There are 5 levels of care for both new and established patients as recognized by the AMA, HCFA (Health Care Financing Administration of the Federal Government) and the Current Procedural Terminology Code Guidelines for health insurance reimbursement.
Each level of care (referred to as Evaluation and Management) for each patient encounter is assigned a code and a usual and customary fee which Providers may or may not decide to follow. If a Provider belongs to a managed care plan, he must accept the contracted fee; if the Provider's fee is higher the balance will be adjusted and a network credit issued. Adjustments happen frequently because many managed care plans do not furnish a fee schedule to Providers.
The levels of care (Evaluation and Management) are based on 3 components
1. The type and extent of the medical history
2. The type and extent of physical exam
3. The level of medical decision making
What does all this mean? It means that the problem you are seeing the Doctor for may vary and he may need to evaluate and manage your condition at various levels of care depending on what you are being seen for and how you are progressing.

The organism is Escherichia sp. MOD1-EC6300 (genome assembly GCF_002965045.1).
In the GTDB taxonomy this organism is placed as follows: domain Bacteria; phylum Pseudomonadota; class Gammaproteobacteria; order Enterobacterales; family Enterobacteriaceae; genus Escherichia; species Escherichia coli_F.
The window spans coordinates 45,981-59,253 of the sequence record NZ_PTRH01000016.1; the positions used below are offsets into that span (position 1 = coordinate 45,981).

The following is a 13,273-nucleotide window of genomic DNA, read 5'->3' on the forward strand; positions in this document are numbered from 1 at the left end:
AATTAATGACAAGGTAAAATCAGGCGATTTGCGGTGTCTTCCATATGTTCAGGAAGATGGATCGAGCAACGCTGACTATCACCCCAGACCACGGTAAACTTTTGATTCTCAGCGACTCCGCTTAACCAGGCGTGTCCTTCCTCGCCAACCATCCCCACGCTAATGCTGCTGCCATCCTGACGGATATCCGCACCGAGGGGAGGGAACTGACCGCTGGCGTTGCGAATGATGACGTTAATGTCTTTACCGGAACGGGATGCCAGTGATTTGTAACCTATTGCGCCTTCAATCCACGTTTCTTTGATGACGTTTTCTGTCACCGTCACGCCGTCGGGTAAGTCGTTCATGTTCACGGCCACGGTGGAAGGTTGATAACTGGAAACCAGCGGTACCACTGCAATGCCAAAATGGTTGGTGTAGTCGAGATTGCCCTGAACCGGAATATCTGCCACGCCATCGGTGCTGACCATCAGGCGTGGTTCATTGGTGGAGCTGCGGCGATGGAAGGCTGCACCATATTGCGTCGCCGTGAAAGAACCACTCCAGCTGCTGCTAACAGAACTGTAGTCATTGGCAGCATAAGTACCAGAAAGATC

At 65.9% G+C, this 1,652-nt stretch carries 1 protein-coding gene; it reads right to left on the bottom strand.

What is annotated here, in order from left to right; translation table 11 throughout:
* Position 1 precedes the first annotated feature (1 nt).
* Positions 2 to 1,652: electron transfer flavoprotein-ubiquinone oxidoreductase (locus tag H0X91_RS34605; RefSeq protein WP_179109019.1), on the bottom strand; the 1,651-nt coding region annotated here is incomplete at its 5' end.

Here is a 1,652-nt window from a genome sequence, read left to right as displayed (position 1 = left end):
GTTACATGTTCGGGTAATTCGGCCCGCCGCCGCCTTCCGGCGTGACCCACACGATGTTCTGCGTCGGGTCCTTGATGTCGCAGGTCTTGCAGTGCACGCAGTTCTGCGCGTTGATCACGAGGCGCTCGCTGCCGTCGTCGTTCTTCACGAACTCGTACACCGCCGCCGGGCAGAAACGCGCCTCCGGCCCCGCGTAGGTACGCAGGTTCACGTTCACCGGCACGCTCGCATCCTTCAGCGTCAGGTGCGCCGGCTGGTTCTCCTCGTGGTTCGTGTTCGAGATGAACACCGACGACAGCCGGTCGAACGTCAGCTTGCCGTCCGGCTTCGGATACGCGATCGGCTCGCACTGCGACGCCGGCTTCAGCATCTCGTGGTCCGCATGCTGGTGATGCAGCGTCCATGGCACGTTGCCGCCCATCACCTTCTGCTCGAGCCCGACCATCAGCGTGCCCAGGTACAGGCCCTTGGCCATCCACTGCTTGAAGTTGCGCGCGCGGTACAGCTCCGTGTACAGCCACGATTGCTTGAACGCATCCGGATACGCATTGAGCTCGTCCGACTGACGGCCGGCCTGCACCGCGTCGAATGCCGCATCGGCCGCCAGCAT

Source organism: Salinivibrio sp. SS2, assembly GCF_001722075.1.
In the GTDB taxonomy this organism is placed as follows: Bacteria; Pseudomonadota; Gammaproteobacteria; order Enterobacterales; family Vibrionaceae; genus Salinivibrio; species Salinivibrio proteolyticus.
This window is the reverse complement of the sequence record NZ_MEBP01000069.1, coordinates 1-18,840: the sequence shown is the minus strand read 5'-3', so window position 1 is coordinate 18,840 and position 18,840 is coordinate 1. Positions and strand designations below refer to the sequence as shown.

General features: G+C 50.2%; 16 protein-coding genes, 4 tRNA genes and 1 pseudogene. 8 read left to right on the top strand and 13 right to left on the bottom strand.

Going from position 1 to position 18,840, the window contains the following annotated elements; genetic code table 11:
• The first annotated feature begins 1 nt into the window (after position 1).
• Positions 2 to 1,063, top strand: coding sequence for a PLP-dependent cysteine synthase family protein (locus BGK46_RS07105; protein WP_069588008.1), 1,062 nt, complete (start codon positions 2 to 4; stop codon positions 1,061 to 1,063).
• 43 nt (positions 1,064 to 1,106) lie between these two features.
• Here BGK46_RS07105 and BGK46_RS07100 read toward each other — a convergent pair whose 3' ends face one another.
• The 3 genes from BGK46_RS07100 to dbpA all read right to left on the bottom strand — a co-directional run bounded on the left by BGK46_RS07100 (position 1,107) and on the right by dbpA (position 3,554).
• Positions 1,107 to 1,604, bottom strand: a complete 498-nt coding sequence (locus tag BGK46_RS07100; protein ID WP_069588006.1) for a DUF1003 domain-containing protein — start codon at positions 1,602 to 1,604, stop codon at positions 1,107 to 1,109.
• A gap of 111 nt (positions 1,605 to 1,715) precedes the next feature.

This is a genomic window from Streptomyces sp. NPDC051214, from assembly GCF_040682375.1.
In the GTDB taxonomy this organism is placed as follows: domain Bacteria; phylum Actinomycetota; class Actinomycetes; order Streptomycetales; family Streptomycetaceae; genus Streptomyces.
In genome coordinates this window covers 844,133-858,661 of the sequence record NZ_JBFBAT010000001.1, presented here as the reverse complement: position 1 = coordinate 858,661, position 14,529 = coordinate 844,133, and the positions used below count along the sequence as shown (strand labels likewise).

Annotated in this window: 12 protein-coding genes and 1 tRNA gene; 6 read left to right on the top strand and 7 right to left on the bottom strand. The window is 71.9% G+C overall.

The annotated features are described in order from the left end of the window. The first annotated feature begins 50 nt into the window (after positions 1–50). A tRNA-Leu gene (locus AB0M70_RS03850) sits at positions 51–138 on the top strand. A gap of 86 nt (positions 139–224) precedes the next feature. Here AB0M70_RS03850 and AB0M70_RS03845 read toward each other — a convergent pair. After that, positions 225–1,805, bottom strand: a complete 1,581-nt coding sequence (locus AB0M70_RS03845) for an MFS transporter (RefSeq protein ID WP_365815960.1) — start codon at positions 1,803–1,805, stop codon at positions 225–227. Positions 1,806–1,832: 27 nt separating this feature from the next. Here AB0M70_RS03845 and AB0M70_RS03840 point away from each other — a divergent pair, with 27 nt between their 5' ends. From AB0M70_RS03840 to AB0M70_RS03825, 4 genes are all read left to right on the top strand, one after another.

How is my privacy and health information protected?
You can count on absolute confidentiality about your health care, whether you contact us in person, by phone or in writing. Your health care service and medical records at our office are kept strictly confidential. No information can be released without your written permission. You may designate both who receives any information and for what period of time. Maintaining absolute confidentiality can sometimes be a little inconvenient. Our office for example, cannot release test results without the doctor's permission. And grown children cannot access their parent's medical records unless the patient first signs a release authorizing a specified son or daughter to obtain information. Likewise, parents of children 18 or older cannot be given information about their children unless the patient gives us written permission to do so - even if Mom or Dad are still carrying the patient on their insurance policy.
We hope this assurance helps you know you can count on our office for confidentiality and that you understand that we can't share another patient's medical information with another party unless we first have written permission. Your health care service and medical records are strictly confidential. To ensure your confidentiality is always protected, our staff follows very specific guidelines for releasing medical records. There is a nominal fee for the copying of medical records and diagnostic x-rays as provided by the State of Indiana.